You Brought Me Your Cigarettes, I Brought You My Gloves

…Or, True Lives of the Fabulous UK Killjoys

This is a story of the first two shows of My Chemical Romance that I attended, and my meeting with Gerard Way.

High-five

The High-Five

True Lives of the Fabulous UK Killjoys – Prologue and Day One

Good stories often start from the end. Perhaps this is so because the end is quite often much easier to pinpoint than the beginning. If I were to look for the beginning of this one, I wouldn’t be able to stop at my clicking on a picture of Gerard Way, who at the time was very little more than just an attractive singer to me, which has led me to an internet radio that shuffled a My Chemical Romance playlist to give me The Sharpest Lives in which my ears caught the word ‘vampire’, causing me to go back and listen carefully. Nor at walking home after a day that clearly showed that the company I had helped build was being torn apart by office politics, with Thankyou For The Venom blaring in my headphones. Nor even at my initial failure to appreciate the Helena music video, which Emma had shared with me when I was deep into my Within Temptation phase and moving onto Evanescence (my original lack-of-enthusiasm reaction came back to haunt me many times later). But if I continued moving back in time, trying to find the real beginning of this story, I wouldn’t ever be able to stop. It would have to trace back to my meeting Emma, and therefore, include Mugglenet FanFiction, Severus Snape, Havshexan of YouTube’s music videos involving the above character, the two jobs I held that involved the colleague who introduced me to Within Temptation whose music was featured in those videos, my university and the story of getting into it, which would, in turn, involve Rosie and my English teacher, and then… You see where this is going. This is supposed to be a story of the relationship between myself and My Chemical Romance, not an autobiography, even if at this moment in time it does feel like the majority of my life so far has led me to this moment. Perhaps this is what everyone feels about the brightest, most memorable moments in their lives.

So, let’s get to the end, then, shall we? Quite possibly, this story ends on the 08:17 train from London Victoria to Gatwick Airport, currently approaching Clapham Junction and carrying, among other people, a girl with a heavy backpack, light heart, and both hair and brain frazzled to approximately the same degree. Or maybe it doesn’t. So, it turns out the end of this one isn’t as easily found as I had thought. I guess going some way back in time will be required after all. For the purposes of this story, a year should suffice.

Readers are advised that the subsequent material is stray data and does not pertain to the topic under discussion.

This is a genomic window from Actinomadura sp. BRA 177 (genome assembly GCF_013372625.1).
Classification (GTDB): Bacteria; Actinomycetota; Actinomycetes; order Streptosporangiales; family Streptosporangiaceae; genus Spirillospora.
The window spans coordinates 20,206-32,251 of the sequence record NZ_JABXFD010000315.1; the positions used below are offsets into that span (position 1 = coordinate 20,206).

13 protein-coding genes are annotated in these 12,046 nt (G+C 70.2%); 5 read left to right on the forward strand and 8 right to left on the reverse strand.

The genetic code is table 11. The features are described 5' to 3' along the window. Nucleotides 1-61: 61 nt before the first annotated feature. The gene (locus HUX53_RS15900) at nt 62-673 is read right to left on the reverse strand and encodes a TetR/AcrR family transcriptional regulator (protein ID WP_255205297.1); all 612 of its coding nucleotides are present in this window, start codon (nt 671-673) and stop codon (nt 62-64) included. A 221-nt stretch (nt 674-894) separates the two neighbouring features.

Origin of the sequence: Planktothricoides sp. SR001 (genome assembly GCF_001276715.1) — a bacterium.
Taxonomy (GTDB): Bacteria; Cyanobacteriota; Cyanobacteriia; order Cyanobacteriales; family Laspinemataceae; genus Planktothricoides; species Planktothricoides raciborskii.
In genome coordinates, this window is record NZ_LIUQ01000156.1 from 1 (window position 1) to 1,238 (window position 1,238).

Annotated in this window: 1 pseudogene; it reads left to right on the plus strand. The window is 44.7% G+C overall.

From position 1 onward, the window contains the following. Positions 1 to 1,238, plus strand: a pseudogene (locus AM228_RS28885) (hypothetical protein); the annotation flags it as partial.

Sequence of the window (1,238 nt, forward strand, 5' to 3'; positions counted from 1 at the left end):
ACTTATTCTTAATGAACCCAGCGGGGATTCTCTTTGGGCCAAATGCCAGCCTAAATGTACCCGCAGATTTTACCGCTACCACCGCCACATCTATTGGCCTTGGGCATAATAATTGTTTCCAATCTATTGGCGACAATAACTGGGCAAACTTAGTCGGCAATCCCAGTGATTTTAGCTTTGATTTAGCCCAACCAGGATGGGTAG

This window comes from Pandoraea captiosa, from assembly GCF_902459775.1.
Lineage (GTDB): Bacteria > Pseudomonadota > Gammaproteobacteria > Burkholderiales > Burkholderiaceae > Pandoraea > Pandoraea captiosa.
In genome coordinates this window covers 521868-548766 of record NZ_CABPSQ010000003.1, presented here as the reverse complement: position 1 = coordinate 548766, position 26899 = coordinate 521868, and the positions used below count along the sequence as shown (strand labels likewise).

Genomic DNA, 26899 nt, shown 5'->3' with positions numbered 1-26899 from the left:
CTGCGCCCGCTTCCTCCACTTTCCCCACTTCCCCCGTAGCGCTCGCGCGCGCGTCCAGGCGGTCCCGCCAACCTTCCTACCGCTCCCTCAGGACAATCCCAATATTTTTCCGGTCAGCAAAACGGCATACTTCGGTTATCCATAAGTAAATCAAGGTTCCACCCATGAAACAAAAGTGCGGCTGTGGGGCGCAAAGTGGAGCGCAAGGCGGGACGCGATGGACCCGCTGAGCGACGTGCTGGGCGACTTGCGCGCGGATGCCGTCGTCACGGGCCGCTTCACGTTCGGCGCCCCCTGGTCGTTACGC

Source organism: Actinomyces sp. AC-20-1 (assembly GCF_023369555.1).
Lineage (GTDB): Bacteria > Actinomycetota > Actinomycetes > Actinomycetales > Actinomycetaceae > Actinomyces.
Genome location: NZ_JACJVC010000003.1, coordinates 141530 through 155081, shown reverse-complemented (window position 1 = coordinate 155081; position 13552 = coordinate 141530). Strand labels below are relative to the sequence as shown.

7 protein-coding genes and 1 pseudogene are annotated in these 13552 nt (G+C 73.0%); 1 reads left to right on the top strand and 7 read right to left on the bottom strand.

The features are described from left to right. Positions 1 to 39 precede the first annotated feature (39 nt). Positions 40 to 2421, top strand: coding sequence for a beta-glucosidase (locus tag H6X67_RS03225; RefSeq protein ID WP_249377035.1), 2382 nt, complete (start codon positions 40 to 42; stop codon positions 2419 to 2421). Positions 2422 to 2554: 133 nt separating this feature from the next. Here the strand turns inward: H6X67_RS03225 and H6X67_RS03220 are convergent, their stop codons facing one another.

It was about a year ago, in October 2009, that I, still new yet already diehard fan of My Chemical Romance, raised an eyebrow at the dates of the Australian Sound Wave 2010 festival, in which said band was announced to perform. How strange a coincidence would it be, I thought, if a band from New Jersey (even if currently based in California) and a fan from Ukraine met up Down Under of all places? Especially since the fan in question had five-year-old plans to visit Australia and New Zealand specifically in the year 2010. Adjusting travel dates to fit tour dates wasn’t particularly difficult, neither was booking show tickets online and sending pleading messages to ticket sellers to make sure my tickets would be available for pick-up by the time I arrived in Sydney. The more difficult part came two weeks before my journey, when I found a note of cancellation of all Australian appearances of MCR. The reasons stated – Gerard’s health – were more than valid, but that did little to help. There were tears; and desperate attempts to drown all thought in song, even if it meant making loud noises at four in the morning with very little regard for neighbours; and visiting the venue of the-show-that-never-was for no reasons than to post a picture of self at the MCR facebook page with the note of ‘I was there. You were not. It sucked.’; and finding out about the departure of the band’s drummer from an update read in the middle of nowhere during a bus pit stop in New Zealand; and the start-of-year torrent of interviews about the promised new album decreasing to an occasional mention and then nothing; and mostly silence.